After completing our usual Saturday errands, The Wifey and I decided to check out the spanking new dining place near our area called The Alley by Vikings (Facebook Page). We noticed the soft opening a few days back — apparently catering only to VIPs and other selected guests at that time — and now we were curious to find out how its offerings differ from the main Vikings restaurants. The concept is similar to the so-called food park/food hall themed places mushrooming everywhere in the metropolis where several concessionaires are placed alongside a common dining area.
However, instead of paying each food providers separately for every order you make, you get billed a fixed price and pay only once after you’re done with your meal regardless of how much you order from the different food establishments within The Alley. (If you’re old enough to remember the place called StreetLife in the old Glorietta in Makati City, then you’ll get what I’m talking about.)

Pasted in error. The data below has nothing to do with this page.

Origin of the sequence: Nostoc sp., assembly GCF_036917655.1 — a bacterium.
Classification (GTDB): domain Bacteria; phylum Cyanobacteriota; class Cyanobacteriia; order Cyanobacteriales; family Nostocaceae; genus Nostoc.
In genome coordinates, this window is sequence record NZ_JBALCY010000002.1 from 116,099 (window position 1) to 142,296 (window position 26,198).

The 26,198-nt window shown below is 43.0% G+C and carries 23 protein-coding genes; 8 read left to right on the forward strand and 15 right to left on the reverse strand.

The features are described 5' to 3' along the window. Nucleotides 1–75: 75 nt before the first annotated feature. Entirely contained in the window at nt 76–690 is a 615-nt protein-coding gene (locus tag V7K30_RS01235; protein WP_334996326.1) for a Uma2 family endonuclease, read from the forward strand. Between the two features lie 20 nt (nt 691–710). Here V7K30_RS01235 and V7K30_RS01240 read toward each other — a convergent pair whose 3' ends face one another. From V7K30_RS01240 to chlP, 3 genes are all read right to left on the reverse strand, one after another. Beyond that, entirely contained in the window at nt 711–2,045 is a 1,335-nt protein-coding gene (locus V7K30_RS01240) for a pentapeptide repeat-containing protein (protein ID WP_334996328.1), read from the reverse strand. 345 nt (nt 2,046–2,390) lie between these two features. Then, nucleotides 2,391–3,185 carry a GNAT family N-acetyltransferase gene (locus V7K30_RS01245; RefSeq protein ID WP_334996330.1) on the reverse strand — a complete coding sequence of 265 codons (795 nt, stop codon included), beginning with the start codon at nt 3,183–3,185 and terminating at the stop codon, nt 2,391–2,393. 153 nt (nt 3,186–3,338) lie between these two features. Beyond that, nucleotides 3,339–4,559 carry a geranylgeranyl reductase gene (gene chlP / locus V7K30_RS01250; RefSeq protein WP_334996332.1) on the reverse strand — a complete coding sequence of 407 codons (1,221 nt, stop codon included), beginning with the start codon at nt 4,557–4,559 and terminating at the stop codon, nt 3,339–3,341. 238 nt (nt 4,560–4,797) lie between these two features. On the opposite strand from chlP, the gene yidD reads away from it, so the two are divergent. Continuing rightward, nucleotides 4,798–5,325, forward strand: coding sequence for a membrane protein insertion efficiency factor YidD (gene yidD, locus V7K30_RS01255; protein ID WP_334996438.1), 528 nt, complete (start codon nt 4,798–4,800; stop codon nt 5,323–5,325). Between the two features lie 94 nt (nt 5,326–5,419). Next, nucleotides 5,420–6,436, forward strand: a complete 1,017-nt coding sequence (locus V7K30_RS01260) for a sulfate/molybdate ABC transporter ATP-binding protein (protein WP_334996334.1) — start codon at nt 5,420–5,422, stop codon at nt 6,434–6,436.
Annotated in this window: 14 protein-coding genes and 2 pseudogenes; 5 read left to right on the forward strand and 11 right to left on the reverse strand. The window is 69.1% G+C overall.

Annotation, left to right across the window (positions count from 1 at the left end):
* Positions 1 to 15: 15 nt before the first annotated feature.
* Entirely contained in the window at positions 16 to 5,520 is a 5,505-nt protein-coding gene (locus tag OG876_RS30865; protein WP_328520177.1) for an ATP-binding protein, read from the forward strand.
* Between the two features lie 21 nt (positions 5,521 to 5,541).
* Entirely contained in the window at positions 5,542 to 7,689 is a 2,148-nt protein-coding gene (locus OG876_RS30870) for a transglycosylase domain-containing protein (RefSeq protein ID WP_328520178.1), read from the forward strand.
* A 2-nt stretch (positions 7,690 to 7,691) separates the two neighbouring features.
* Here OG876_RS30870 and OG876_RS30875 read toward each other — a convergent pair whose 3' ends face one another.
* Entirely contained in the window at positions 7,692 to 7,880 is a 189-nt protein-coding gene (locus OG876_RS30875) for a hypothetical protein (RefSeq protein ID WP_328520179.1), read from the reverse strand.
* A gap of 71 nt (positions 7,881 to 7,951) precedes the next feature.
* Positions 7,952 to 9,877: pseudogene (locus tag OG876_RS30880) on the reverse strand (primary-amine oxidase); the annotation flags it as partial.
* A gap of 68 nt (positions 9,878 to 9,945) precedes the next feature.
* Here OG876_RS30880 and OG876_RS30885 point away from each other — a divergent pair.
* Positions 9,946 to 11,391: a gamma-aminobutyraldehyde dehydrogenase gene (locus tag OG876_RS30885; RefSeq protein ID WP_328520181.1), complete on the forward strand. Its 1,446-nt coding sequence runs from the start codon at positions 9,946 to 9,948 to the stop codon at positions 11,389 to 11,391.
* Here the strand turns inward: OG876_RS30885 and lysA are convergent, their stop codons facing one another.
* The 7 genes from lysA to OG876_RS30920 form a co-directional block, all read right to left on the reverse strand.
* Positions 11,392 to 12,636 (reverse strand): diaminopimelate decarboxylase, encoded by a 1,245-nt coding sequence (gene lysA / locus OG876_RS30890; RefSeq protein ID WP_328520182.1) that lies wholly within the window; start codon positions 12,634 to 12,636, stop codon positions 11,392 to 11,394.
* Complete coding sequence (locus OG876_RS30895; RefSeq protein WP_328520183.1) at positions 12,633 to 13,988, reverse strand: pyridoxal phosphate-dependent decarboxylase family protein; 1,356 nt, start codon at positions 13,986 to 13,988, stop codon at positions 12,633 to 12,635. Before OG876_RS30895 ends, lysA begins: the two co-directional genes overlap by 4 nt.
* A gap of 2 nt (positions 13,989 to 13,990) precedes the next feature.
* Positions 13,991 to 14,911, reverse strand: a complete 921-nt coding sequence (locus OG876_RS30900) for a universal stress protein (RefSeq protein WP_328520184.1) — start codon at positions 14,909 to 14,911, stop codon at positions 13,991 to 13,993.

Wasn’t able to consume as much as I wanted on our first The Alley experience, but I truly enjoyed what we had. There were steaks (albeit limited in types), Italian, Chinese, Vietnamese, and other cuisines as well. Drinks were aplenty — from sodas to fruit juices to several types of coffee and tea. And a myriad selection of desserts as well, all part and parcel of the fixed bill.
Neat concept, if you ask me. (One big downside to this setup is that when one of the third-party concessionaires starts scrimping on food quality and quantity, it’s going to fall on the Vikings brand.)
The restaurant interiors look pretty and appear really clean, including the restrooms. My only complaint with the lavatories? The faucets used were clearly meant for Hot and Cold but there was no hot water in the men’s room. The Wifey gave the same observation on the ladies’ room. I hope Vikings won’t neglect to look into this. Sometimes, it’s the small details that can bring a service establishment down.
Regardless, I’ll try to visit this place again soon to see if there’ll be more offerings and also to see if food and service quality improve over time.